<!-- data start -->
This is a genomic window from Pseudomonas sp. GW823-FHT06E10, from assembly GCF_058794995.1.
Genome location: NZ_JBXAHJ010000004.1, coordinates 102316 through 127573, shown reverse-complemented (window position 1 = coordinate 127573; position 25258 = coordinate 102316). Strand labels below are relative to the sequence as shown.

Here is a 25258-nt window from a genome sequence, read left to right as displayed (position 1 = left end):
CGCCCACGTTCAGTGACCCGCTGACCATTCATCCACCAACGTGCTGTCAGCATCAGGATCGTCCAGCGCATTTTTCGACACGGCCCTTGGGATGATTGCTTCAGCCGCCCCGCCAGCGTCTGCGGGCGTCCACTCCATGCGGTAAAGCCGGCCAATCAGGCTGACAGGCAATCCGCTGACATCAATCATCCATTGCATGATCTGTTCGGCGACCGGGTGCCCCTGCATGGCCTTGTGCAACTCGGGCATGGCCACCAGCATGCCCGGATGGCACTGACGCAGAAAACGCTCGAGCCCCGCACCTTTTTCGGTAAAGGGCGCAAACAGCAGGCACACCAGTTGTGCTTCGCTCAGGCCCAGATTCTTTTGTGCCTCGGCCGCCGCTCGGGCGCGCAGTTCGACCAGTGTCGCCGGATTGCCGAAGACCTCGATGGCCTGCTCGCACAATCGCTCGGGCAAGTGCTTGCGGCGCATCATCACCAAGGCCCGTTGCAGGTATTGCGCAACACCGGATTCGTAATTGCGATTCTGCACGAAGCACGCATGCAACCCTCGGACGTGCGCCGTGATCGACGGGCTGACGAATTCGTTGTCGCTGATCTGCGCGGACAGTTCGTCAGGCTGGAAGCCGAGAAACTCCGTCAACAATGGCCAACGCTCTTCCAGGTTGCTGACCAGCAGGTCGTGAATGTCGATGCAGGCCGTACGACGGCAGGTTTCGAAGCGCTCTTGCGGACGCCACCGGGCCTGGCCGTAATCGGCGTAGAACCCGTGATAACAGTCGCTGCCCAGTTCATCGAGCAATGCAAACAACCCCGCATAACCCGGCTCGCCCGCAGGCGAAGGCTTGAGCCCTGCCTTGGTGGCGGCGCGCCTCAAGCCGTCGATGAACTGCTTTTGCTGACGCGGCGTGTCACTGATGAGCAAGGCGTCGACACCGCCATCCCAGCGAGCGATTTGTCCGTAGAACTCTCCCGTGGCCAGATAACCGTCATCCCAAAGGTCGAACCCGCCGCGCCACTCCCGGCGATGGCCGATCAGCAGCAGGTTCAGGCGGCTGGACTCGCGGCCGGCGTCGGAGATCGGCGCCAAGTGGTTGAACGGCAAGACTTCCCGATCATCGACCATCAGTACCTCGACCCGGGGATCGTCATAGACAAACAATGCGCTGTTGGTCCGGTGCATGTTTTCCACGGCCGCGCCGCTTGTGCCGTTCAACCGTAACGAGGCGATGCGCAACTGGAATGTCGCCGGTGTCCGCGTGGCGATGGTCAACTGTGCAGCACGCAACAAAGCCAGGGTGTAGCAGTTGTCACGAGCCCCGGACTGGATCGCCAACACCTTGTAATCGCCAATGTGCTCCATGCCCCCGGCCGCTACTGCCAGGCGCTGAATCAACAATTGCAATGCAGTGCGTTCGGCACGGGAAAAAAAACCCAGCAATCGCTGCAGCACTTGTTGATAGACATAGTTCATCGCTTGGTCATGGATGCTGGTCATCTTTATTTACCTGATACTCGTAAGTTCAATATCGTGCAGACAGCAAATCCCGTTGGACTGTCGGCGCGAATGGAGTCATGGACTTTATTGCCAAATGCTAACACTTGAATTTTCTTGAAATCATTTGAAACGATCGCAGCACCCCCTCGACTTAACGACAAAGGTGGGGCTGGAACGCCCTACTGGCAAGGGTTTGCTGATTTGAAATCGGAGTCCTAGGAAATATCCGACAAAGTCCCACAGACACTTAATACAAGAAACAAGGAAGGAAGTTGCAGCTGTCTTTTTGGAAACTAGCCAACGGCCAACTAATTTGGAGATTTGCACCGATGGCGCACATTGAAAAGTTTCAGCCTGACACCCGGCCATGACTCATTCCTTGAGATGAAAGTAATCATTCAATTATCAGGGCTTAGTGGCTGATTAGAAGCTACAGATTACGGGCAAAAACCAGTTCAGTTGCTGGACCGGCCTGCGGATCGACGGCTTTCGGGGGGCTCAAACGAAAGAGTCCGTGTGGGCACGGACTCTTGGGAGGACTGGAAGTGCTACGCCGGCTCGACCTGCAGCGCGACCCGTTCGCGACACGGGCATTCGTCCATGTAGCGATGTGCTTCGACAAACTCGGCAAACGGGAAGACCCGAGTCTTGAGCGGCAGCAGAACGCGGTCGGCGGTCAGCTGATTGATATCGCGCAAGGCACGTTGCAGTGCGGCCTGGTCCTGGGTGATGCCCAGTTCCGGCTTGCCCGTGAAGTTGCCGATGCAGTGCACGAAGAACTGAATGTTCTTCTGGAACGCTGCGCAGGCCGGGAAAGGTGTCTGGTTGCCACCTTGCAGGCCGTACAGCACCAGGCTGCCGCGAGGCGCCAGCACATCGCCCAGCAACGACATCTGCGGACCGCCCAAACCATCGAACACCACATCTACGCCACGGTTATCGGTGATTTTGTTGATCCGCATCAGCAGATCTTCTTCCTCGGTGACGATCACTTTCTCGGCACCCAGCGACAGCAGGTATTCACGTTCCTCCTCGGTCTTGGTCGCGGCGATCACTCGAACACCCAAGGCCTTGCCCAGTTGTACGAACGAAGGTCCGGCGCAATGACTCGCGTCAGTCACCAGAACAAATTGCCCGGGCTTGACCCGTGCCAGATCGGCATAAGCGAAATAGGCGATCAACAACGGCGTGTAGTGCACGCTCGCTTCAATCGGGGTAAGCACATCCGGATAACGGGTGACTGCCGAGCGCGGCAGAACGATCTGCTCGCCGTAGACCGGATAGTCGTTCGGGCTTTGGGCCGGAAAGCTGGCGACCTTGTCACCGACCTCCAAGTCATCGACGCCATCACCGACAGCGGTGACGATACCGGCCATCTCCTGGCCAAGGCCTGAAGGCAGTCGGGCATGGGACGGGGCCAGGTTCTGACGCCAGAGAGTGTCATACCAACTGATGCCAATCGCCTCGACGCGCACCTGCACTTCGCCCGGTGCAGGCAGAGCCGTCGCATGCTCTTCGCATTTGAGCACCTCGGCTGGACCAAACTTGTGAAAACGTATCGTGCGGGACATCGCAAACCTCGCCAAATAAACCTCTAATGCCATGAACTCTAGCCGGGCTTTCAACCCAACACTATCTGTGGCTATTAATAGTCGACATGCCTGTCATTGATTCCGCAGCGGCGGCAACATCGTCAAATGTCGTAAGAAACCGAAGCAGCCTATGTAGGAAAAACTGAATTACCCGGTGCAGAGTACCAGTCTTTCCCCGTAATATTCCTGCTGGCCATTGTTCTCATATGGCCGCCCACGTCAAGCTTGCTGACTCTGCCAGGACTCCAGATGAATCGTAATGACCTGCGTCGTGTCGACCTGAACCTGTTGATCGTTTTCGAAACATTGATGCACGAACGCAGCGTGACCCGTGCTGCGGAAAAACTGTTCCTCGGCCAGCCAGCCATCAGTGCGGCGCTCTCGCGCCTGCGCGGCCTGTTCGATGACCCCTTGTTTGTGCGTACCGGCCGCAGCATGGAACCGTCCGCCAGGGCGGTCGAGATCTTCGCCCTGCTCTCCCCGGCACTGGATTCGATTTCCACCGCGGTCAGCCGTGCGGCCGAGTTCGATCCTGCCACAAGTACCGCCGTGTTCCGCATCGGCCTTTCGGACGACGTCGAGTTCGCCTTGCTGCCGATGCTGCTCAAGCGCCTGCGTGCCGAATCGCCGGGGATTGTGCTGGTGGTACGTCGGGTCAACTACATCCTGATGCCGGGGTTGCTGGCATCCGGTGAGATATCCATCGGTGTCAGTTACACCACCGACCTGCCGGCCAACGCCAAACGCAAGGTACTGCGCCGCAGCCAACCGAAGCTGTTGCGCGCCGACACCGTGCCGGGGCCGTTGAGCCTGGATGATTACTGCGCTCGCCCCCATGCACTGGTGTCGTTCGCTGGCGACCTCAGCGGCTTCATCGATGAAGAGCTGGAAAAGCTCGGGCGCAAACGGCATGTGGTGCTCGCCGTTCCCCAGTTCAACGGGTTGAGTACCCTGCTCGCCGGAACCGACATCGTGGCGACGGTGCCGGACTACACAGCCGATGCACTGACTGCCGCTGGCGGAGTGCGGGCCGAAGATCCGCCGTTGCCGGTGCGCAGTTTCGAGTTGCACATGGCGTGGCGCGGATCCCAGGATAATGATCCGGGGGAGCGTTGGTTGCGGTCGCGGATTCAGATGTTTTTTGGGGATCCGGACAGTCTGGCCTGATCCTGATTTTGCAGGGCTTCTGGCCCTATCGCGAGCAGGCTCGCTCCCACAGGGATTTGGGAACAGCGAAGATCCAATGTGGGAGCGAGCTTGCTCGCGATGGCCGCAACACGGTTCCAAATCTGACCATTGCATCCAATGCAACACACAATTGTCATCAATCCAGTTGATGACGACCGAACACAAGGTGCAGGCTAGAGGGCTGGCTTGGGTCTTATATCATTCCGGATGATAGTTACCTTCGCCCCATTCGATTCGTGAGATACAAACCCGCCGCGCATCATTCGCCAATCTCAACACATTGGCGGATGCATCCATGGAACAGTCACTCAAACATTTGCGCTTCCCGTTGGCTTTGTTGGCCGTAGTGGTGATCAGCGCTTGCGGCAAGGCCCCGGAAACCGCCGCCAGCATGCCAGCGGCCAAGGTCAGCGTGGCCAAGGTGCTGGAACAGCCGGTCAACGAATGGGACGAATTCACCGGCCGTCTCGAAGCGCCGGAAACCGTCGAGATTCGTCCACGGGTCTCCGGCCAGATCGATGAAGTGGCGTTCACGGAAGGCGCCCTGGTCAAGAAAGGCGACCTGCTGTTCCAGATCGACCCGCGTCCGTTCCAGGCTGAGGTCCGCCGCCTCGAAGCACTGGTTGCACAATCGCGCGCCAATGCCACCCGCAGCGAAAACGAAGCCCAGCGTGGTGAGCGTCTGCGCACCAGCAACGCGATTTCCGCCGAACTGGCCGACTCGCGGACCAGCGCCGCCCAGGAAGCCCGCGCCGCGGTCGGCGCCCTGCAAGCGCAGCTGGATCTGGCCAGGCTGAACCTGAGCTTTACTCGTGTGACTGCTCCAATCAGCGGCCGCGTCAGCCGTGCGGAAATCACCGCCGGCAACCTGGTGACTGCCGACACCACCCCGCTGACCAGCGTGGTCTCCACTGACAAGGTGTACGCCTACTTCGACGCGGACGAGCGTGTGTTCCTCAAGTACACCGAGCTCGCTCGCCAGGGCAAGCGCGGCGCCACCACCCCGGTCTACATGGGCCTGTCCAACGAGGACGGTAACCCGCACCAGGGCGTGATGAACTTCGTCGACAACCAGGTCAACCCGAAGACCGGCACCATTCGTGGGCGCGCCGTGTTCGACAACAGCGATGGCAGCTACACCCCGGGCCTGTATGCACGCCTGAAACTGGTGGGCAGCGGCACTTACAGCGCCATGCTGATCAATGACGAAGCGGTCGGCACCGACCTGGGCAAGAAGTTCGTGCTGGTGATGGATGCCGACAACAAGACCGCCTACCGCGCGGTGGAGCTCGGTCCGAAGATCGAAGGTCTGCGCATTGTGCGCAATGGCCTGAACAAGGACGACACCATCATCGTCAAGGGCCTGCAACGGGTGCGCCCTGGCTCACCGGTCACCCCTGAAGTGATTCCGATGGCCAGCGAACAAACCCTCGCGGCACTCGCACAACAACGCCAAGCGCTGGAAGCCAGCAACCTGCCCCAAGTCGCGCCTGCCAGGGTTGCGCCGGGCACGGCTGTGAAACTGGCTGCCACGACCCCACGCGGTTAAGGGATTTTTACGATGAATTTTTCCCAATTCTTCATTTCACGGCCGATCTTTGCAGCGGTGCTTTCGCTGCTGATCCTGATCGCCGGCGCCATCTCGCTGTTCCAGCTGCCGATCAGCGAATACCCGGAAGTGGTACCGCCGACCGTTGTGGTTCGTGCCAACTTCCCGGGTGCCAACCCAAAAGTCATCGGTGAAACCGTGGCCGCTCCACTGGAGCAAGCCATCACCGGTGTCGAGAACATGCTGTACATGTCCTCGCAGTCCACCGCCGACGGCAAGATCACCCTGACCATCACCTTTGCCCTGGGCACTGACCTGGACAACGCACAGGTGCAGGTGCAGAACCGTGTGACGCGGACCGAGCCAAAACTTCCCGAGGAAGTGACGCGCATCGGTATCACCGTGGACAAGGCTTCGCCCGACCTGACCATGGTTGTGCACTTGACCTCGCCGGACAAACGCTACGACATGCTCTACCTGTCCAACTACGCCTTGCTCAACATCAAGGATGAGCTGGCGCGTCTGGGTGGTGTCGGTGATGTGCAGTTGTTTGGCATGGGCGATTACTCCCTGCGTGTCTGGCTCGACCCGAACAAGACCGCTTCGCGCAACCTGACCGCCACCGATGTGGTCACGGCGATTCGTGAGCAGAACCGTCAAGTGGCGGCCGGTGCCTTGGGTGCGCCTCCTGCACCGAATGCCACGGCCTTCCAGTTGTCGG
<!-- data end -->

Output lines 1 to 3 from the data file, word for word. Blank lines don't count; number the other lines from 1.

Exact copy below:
This is a genomic window from Pseudomonas sp. GW823-FHT06E10, from assembly GCF_058794995.1.
Genome location: NZ_JBXAHJ010000004.1, coordinates 102316 through 127573, shown reverse-complemented (window position 1 = coordinate 127573; position 25258 = coordinate 102316). Strand labels below are relative to the sequence as shown.

Here is a 25258-nt window from a genome sequence, read left to right as displayed (position 1 = left end):